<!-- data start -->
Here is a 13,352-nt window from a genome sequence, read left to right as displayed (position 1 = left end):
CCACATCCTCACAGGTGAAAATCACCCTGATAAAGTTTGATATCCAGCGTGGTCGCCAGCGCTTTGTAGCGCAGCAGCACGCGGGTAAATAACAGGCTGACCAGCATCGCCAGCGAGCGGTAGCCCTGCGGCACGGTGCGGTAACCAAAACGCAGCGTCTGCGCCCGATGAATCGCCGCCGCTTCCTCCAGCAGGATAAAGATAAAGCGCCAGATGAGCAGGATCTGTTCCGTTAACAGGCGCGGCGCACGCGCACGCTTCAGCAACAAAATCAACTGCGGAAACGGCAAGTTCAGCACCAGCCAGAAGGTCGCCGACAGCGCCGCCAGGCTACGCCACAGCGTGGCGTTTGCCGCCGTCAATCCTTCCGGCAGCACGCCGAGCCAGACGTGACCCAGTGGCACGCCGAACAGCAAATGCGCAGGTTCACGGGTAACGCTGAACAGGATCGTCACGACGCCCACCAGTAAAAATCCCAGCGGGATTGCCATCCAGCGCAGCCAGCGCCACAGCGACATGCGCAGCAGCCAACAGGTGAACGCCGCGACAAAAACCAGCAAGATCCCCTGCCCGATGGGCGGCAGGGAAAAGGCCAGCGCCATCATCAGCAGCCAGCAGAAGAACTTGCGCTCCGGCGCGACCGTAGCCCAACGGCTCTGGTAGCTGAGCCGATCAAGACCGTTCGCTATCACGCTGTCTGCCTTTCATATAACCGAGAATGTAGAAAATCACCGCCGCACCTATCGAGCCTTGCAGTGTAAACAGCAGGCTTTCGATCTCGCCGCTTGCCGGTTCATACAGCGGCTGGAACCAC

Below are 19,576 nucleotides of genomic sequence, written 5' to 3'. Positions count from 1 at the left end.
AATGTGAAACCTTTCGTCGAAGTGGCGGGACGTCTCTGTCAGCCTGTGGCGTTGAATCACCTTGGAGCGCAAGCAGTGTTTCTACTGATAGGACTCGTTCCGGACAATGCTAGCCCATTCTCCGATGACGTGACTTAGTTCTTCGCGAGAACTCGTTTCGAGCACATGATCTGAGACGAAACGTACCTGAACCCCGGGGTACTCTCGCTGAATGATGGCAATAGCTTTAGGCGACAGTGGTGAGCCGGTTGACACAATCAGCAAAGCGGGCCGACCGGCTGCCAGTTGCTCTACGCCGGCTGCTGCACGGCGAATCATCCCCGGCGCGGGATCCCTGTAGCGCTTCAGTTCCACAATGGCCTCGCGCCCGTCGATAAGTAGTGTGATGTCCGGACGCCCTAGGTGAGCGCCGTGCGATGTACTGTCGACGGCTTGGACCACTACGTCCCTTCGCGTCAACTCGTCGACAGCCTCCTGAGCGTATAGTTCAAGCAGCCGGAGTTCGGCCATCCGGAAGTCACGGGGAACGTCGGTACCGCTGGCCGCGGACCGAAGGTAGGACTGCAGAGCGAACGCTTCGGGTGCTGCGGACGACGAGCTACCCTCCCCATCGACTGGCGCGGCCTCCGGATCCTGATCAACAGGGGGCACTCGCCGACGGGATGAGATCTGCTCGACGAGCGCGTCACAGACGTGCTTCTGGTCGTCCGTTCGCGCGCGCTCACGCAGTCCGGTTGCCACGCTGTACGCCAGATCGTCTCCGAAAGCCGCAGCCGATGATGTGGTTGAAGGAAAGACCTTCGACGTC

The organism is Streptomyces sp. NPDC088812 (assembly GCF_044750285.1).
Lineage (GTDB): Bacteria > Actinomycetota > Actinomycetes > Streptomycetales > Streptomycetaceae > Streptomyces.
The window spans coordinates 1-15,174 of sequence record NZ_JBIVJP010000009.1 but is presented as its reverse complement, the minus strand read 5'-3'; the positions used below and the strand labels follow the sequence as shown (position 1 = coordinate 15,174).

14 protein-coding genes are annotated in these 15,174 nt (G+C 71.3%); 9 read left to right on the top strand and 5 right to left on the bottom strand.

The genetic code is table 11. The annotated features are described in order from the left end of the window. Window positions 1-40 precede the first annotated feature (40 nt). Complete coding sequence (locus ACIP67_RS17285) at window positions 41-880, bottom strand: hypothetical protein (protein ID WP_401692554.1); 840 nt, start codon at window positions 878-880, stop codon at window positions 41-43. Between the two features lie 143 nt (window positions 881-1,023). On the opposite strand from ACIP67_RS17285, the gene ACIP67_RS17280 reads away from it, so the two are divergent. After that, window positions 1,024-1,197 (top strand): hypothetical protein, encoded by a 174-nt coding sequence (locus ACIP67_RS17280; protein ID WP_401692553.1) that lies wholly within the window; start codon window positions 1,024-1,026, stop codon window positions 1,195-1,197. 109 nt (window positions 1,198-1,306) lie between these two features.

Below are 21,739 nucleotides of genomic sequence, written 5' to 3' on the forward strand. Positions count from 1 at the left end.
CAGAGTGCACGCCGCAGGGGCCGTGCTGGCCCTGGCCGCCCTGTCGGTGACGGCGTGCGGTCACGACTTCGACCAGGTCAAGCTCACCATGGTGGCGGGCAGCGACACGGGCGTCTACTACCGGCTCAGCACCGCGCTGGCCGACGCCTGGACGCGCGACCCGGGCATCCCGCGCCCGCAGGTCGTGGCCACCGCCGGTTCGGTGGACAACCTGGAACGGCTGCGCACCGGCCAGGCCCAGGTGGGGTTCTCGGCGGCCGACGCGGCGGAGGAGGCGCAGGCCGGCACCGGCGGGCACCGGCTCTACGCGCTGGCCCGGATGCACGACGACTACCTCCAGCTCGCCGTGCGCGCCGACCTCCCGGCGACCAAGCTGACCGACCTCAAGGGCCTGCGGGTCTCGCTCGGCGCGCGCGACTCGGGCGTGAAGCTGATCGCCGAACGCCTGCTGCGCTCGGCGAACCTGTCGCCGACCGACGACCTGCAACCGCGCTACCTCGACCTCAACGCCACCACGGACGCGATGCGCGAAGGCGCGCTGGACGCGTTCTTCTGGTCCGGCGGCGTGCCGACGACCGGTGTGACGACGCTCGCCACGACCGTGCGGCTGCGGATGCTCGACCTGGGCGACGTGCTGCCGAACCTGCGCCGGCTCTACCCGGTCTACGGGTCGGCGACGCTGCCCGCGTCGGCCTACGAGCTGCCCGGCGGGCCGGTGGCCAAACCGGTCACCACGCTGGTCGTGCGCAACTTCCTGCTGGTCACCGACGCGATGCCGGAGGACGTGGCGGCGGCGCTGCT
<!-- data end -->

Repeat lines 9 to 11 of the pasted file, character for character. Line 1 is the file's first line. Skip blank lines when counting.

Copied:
The genetic code is table 11. The annotated features are described in order from the left end of the window. Window positions 1-40 precede the first annotated feature (40 nt). Complete coding sequence (locus ACIP67_RS17285) at window positions 41-880, bottom strand: hypothetical protein (protein ID WP_401692554.1); 840 nt, start codon at window positions 878-880, stop codon at window positions 41-43. Between the two features lie 143 nt (window positions 881-1,023). On the opposite strand from ACIP67_RS17285, the gene ACIP67_RS17280 reads away from it, so the two are divergent. After that, window positions 1,024-1,197 (top strand): hypothetical protein, encoded by a 174-nt coding sequence (locus ACIP67_RS17280; protein ID WP_401692553.1) that lies wholly within the window; start codon window positions 1,024-1,026, stop codon window positions 1,195-1,197. 109 nt (window positions 1,198-1,306) lie between these two features.

Below are 21,739 nucleotides of genomic sequence, written 5' to 3' on the forward strand. Positions count from 1 at the left end.
CAGAGTGCACGCCGCAGGGGCCGTGCTGGCCCTGGCCGCCCTGTCGGTGACGGCGTGCGGTCACGACTTCGACCAGGTCAAGCTCACCATGGTGGCGGGCAGCGACACGGGCGTCTACTACCGGCTCAGCACCGCGCTGGCCGACGCCTGGACGCGCGACCCGGGCATCCCGCGCCCGCAGGTCGTGGCCACCGCCGGTTCGGTGGACAACCTGGAACGGCTGCGCACCGGCCAGGCCCAGGTGGGGTTCTCGGCGGCCGACGCGGCGGAGGAGGCGCAGGCCGGCACCGGCGGGCACCGGCTCTACGCGCTGGCCCGGATGCACGACGACTACCTCCAGCTCGCCGTGCGCGCCGACCTCCCGGCGACCAAGCTGACCGACCTCAAGGGCCTGCGGGTCTCGCTCGGCGCGCGCGACTCGGGCGTGAAGCTGATCGCCGAACGCCTGCTGCGCTCGGCGAACCTGTCGCCGACCGACGACCTGCAACCGCGCTACCTCGACCTCAACGCCACCACGGACGCGATGCGCGAAGGCGCGCTGGACGCGTTCTTCTGGTCCGGCGGCGTGCCGACGACCGGTGTGACGACGCTCGCCACGACCGTGCGGCTGCGGATGCTCGACCTGGGCGACGTGCTGCCGAACCTGCGCCGGCTCTACCCGGTCTACGGGTCGGCGACGCTGCCCGCGTCGGCCTACGAGCTGCCCGGCGGGCCGGTGGCCAAACCGGTCACCACGCTGGTCGTGCGCAACTTCCTGCTGGTCACCGACGCGATGCCGGAGGACGTGGCGGCGGCGCTGCT